In the center of the spectrum are experiences that are neither exceptional nor mediocre, such as driving to work. You can think of this spectrum as ranging from below average (mediocre), to average, to above average (exceptional).

We’ll refer to the space between mediocrity and averageness as the “mediocrity gap” and the space between averageness and exceptionalism as the “exceptionalism” gap. We’ll get to these gaps soon.

The mediocrity-exceptionalism scale can be used to rank every aspect of a business, such as:

  • Product/Service Quality
  • Pricing
  • Customer Service
  • Shipping Times
  • Ease of Use
  • Branding
  • Etc

Analyzing a businesses’ strengths and weaknesses is certainly not a new phenomenon, however, in spite of best practice, many businesses take on unnecessary risk exposure by living in the mediocrity gap while few truly understand that the long-term benefits of exceptionalism outweigh the short-term costs.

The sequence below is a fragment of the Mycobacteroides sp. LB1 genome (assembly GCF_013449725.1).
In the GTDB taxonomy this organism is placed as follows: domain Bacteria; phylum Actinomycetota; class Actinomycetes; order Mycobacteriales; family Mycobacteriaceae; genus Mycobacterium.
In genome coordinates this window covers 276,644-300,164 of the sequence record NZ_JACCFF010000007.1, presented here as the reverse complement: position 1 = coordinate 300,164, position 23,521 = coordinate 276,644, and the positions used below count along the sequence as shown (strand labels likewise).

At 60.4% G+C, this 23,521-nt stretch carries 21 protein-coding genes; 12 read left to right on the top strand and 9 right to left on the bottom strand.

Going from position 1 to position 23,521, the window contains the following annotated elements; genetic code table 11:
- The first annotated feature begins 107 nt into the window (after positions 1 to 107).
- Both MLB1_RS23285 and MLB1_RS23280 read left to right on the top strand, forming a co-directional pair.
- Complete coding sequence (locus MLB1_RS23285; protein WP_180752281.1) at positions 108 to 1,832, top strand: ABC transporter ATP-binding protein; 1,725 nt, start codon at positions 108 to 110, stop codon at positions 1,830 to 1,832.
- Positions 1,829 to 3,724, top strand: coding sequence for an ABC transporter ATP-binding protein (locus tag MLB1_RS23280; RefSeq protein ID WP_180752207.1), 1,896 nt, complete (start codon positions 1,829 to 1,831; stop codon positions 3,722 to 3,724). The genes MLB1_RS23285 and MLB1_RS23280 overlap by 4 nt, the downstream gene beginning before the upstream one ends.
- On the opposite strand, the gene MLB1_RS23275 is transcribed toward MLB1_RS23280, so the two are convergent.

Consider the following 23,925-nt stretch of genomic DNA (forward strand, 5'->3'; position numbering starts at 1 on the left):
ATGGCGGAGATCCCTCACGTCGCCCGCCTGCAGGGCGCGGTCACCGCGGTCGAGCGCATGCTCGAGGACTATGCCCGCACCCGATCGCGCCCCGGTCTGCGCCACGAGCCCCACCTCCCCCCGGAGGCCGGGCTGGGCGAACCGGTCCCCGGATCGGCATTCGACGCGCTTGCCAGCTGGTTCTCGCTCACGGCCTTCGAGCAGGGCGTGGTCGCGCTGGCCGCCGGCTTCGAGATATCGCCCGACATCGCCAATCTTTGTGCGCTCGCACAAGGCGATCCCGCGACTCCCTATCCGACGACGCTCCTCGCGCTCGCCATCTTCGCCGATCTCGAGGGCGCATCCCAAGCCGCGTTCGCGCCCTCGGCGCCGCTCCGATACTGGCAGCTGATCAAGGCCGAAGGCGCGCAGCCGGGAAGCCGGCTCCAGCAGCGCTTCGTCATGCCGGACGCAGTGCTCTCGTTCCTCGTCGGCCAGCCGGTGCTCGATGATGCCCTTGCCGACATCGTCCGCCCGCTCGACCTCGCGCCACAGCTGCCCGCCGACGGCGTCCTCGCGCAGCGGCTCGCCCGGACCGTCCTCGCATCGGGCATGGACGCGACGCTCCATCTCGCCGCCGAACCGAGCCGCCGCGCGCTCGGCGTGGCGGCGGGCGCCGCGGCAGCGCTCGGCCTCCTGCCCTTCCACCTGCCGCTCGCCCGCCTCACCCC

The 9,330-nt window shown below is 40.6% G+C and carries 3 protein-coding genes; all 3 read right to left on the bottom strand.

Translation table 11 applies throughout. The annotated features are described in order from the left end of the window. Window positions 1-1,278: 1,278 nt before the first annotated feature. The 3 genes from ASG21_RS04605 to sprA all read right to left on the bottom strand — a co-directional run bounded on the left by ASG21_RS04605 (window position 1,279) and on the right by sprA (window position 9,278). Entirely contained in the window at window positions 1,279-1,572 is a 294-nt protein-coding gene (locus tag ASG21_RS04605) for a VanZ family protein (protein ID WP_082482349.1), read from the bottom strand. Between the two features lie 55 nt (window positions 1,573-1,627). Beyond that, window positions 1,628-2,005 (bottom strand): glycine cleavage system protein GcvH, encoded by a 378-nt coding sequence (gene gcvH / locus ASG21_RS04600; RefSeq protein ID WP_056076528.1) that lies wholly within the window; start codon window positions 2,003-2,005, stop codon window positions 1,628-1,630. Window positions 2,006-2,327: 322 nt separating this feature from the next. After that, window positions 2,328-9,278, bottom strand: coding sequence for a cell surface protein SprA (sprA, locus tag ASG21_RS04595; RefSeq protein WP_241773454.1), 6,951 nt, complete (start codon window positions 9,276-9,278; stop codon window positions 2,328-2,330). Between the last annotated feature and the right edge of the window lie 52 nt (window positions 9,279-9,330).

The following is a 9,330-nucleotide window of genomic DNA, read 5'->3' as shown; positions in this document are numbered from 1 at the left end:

Let me illustrate this case with two anecdotal examples.

An Example of Exceptionalism

I recently placed an order for a consumable product that I purchase regularly. Upon receiving the product, I noticed that something was off about the taste (I’d used this product before so I had proper expectations). I politely sent a casual email to the company and received a response with the following options:

  1. The company would refund the cost of the product (~$10)
  2. The company would resend the product

I decided to go with Option #2 as this is a product I planned to reorder anyway.

The company resent the order and provided tracking. I was happy with the interaction and considered the case closed.